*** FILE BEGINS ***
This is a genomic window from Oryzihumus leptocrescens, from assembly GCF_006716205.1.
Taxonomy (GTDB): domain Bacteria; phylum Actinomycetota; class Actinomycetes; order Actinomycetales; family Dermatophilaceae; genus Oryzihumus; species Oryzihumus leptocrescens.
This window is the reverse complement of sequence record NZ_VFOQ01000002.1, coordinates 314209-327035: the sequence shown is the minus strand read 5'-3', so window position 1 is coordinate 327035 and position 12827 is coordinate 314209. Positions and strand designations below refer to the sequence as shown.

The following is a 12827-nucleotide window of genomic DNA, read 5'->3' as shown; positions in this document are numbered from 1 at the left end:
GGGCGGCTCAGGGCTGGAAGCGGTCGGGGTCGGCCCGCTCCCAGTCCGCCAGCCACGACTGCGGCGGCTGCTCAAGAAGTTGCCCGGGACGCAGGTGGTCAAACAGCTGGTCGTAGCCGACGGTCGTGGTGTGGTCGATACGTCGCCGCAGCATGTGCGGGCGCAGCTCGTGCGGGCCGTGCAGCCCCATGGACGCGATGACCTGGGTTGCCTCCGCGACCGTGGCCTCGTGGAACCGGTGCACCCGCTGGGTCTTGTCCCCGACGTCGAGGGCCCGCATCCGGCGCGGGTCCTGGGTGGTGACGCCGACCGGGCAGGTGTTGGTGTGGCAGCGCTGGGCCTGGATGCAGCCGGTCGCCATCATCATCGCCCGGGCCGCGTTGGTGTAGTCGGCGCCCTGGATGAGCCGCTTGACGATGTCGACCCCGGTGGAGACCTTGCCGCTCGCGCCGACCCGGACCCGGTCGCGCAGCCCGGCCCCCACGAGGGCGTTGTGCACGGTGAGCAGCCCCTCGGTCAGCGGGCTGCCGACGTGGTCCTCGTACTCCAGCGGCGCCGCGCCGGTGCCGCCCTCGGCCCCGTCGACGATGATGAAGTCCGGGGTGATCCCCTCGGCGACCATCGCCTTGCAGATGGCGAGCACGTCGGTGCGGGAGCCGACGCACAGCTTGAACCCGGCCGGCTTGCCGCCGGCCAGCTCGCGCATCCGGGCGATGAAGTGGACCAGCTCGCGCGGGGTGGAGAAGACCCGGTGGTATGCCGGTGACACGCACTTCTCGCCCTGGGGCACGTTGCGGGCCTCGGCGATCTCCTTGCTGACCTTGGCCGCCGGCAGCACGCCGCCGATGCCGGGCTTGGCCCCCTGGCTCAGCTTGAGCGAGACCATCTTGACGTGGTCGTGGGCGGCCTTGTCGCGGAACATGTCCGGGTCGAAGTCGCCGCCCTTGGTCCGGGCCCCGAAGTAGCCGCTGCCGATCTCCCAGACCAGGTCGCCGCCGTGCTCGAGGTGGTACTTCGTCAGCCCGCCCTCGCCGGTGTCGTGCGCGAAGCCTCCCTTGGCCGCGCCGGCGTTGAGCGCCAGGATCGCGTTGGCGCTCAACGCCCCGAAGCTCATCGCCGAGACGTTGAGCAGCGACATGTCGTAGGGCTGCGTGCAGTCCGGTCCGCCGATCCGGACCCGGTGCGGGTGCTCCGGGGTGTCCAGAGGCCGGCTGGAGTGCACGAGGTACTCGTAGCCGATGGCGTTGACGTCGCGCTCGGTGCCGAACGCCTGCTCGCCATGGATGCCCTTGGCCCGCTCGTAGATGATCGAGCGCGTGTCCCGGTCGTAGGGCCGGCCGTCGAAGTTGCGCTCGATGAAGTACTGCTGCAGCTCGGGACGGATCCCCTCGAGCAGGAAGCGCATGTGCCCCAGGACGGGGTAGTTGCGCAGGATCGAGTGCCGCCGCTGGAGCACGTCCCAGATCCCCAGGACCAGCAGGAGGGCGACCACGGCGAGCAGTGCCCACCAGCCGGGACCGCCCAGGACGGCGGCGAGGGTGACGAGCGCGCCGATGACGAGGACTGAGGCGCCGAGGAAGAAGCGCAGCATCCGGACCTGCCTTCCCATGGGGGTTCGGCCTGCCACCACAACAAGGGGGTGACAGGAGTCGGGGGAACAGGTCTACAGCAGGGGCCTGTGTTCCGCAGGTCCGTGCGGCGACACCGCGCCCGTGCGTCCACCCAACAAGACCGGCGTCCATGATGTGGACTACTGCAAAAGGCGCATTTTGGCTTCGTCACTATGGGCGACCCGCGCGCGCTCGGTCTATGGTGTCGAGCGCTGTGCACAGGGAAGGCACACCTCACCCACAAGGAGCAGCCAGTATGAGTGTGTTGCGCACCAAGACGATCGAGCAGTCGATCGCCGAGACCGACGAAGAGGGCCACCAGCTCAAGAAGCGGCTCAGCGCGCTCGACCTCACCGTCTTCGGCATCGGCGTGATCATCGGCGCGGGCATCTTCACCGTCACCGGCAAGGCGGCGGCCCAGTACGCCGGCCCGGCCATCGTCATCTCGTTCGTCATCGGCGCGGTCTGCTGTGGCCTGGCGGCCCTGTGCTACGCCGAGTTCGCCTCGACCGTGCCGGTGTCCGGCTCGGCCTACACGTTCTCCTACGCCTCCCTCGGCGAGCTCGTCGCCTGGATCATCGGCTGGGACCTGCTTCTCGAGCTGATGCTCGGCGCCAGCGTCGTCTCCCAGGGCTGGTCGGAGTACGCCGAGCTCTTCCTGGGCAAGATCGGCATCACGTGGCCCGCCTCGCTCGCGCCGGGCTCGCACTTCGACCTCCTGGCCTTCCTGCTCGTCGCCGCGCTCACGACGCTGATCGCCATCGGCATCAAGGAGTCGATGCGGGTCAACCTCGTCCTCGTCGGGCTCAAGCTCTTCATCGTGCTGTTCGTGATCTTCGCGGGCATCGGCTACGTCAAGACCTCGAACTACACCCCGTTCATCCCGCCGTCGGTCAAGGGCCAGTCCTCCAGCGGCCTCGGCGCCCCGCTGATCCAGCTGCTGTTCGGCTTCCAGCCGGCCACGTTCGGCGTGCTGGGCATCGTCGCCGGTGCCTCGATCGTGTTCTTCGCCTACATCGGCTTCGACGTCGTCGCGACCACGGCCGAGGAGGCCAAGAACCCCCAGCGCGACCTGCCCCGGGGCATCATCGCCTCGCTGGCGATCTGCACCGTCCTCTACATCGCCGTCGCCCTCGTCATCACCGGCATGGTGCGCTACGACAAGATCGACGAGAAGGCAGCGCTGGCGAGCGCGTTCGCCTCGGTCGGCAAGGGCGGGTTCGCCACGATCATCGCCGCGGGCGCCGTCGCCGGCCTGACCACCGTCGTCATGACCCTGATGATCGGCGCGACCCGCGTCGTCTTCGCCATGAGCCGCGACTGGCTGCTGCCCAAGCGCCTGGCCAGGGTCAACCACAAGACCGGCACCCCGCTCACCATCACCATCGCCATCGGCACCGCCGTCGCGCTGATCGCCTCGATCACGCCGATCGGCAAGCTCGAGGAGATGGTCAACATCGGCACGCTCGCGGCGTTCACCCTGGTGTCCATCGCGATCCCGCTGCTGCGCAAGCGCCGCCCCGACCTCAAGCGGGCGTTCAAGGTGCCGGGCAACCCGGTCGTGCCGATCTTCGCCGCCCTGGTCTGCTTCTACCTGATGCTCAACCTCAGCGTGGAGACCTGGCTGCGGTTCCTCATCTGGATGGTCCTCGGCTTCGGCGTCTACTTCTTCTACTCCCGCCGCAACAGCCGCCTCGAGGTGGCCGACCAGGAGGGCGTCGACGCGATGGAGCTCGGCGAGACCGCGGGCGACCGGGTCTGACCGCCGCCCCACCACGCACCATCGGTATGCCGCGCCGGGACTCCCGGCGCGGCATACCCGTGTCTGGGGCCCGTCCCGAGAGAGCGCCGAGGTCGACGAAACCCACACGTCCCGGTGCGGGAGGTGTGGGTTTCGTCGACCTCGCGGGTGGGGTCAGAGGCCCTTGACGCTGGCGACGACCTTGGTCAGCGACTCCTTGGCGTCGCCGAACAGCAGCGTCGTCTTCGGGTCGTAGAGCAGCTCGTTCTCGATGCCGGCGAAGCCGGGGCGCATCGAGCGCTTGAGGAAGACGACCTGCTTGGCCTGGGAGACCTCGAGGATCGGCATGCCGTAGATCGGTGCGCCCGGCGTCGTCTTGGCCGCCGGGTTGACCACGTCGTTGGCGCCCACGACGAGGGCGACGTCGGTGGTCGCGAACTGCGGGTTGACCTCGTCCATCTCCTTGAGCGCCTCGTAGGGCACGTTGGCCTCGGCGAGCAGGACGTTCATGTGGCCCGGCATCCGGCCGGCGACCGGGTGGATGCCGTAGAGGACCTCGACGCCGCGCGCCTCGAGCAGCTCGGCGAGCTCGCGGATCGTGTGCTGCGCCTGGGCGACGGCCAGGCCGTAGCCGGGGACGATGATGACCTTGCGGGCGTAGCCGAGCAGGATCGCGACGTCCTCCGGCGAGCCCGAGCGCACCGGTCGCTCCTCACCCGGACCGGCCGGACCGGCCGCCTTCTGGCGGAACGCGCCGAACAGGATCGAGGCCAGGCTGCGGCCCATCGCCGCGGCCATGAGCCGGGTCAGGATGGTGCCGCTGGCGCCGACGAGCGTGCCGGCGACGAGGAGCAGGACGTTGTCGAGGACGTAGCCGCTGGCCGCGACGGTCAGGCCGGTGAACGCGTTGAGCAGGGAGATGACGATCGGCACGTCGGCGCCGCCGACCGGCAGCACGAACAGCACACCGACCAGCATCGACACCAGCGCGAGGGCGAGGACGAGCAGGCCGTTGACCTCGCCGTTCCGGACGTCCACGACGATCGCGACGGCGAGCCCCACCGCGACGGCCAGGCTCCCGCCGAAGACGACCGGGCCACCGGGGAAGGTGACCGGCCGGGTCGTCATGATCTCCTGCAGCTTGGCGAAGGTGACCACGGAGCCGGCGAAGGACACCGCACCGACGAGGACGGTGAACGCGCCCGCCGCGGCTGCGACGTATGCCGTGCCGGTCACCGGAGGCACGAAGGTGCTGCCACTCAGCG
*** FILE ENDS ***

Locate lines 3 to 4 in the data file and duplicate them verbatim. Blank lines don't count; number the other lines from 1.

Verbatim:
This window is the reverse complement of sequence record NZ_VFOQ01000002.1, coordinates 314209-327035: the sequence shown is the minus strand read 5'-3', so window position 1 is coordinate 327035 and position 12827 is coordinate 314209. Positions and strand designations below refer to the sequence as shown.

The following is a 12827-nucleotide window of genomic DNA, read 5'->3' as shown; positions in this document are numbered from 1 at the left end: